compiled by Helen Gaw.
Different styles of leadership are needed at different times for different people. When leading, it is important to adapt to the needs of each individual. This is true whether the relationship is one of employer and employee in the workplace, or team leader and volunteer in a community project.
There are two factors that should guide a leader's approach:
- the person's motivation to do the task
- the person's skills and capability to do the task.
These two factors can be combined into a matrix - to view the diagram click here - with suggested actions depending on the motivation, skills and capability of the person you are leading. A person will not always be in one of the four categories, but will be in different categories at different times depending on the task and other factors.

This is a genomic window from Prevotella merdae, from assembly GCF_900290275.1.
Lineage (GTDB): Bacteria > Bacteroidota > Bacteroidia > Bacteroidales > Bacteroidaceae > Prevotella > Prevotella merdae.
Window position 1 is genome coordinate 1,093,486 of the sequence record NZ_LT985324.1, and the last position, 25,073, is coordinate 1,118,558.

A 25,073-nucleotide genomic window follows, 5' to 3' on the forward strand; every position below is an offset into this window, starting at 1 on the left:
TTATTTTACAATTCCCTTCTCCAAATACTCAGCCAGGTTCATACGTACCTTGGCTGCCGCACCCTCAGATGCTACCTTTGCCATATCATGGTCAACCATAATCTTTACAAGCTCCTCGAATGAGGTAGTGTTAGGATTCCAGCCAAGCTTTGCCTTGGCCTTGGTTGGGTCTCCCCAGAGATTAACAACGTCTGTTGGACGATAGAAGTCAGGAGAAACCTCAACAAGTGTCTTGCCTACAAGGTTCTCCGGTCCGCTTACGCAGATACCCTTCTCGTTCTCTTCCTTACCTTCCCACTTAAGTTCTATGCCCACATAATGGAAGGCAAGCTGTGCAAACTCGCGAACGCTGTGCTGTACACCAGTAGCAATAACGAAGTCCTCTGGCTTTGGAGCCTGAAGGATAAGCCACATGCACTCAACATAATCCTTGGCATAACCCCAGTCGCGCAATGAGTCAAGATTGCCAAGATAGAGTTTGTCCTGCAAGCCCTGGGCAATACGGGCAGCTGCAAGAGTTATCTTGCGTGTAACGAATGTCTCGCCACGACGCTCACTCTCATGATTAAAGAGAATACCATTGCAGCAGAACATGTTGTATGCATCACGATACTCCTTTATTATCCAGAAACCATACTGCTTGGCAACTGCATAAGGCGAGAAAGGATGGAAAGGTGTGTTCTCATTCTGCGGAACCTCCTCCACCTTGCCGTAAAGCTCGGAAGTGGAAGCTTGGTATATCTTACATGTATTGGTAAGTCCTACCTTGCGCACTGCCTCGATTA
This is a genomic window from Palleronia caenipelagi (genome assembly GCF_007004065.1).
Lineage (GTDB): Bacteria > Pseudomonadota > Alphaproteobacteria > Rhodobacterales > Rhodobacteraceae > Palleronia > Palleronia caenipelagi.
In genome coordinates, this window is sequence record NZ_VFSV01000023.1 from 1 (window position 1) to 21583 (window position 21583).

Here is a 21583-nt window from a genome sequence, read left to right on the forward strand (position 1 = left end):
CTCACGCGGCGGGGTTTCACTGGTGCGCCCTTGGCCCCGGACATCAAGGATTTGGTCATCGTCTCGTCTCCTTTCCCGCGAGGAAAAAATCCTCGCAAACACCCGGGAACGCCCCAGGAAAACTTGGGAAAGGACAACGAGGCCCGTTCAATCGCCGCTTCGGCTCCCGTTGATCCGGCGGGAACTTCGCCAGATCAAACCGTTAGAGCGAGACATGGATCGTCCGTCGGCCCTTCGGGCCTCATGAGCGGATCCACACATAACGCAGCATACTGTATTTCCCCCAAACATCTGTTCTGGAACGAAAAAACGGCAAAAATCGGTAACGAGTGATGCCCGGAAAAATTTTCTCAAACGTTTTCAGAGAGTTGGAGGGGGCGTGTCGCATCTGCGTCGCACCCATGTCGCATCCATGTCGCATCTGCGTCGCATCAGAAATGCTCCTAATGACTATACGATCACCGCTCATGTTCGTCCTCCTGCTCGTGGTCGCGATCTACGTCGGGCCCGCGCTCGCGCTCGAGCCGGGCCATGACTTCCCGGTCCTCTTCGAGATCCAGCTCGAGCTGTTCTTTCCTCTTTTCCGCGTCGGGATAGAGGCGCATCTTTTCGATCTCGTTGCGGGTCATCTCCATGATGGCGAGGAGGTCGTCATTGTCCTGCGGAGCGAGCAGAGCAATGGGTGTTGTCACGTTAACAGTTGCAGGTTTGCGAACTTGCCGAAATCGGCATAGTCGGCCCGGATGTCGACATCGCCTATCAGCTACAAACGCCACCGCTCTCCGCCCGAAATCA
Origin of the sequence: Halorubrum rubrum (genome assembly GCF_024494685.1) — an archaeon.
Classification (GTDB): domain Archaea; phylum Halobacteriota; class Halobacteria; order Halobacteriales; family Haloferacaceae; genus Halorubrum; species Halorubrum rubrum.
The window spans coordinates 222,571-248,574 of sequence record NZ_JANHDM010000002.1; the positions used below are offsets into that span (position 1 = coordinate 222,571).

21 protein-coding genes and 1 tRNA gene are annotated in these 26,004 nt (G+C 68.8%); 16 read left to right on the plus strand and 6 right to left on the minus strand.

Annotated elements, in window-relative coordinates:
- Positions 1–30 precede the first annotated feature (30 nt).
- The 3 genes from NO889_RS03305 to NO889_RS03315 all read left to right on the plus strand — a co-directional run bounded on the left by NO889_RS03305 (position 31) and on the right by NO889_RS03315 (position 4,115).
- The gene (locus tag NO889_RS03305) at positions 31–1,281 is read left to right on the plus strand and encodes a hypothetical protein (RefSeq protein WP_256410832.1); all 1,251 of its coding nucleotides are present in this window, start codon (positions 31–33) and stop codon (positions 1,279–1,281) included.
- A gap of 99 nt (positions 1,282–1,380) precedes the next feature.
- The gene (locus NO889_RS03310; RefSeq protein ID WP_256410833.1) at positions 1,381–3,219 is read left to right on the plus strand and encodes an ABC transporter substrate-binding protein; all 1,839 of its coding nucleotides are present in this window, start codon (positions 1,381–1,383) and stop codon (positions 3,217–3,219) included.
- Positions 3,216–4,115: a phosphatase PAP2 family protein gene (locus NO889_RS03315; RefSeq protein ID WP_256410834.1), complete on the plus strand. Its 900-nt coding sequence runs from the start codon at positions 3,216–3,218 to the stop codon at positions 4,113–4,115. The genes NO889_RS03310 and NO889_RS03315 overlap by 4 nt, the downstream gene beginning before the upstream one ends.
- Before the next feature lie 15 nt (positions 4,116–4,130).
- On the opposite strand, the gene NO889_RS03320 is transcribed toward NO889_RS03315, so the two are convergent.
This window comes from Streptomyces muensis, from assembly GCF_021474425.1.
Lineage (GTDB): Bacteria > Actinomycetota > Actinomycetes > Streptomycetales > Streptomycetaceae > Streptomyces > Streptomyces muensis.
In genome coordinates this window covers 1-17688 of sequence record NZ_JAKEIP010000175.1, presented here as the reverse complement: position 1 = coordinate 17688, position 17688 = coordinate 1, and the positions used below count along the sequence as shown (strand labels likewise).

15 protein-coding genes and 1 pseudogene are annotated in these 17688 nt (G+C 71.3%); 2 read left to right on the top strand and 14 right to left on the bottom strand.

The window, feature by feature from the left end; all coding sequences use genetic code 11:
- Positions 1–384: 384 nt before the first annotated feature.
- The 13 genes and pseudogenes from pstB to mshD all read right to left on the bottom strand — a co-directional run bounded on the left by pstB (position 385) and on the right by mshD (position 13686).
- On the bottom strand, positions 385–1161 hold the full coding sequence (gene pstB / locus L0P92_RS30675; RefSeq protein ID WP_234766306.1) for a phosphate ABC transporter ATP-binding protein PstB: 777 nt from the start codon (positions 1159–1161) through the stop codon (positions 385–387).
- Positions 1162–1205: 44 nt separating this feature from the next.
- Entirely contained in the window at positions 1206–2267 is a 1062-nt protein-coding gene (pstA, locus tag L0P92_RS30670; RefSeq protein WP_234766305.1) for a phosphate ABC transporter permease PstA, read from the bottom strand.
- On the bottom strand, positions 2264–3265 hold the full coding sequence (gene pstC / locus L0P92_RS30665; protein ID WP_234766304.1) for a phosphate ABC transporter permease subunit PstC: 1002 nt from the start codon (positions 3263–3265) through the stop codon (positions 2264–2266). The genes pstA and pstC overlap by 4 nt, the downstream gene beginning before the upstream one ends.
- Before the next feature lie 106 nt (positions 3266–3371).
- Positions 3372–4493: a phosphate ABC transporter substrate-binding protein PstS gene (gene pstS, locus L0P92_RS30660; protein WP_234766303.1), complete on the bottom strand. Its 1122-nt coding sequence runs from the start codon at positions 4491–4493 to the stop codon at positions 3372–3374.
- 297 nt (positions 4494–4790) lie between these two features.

In all cases, it is important to:
- explain clearly what you expect from the person
- explain the limitations of the task (time, budget, etc)
- check the person understands what you are asking him or her to do
- provide feedback
- praise the person when she or he has been successful, and reward him or her.
The Skill / Motivation Matrix is an adaptation by Keilty, Goldsmith and Co. Inc. of original work by Hershey and Blanchard.
Using the matrix to help, what would you do in the following situations?
- Sayed, who is a finance officer, often seems distracted or idle at his desk. His behaviour has a negative effect on team morale. However, he is highly qualified for his job and produces excellent work.
- Hannah recently began work as a nursing assistant. She loves her work and greets everyone with a smile. However, some other staff members have complained, saying that since she started the job, the medical records have sometimes not been filed correctly.
If you are leading people today, how can this model help you?
Discuss ways in which these insights can help you to work with others, even if you are not leading them.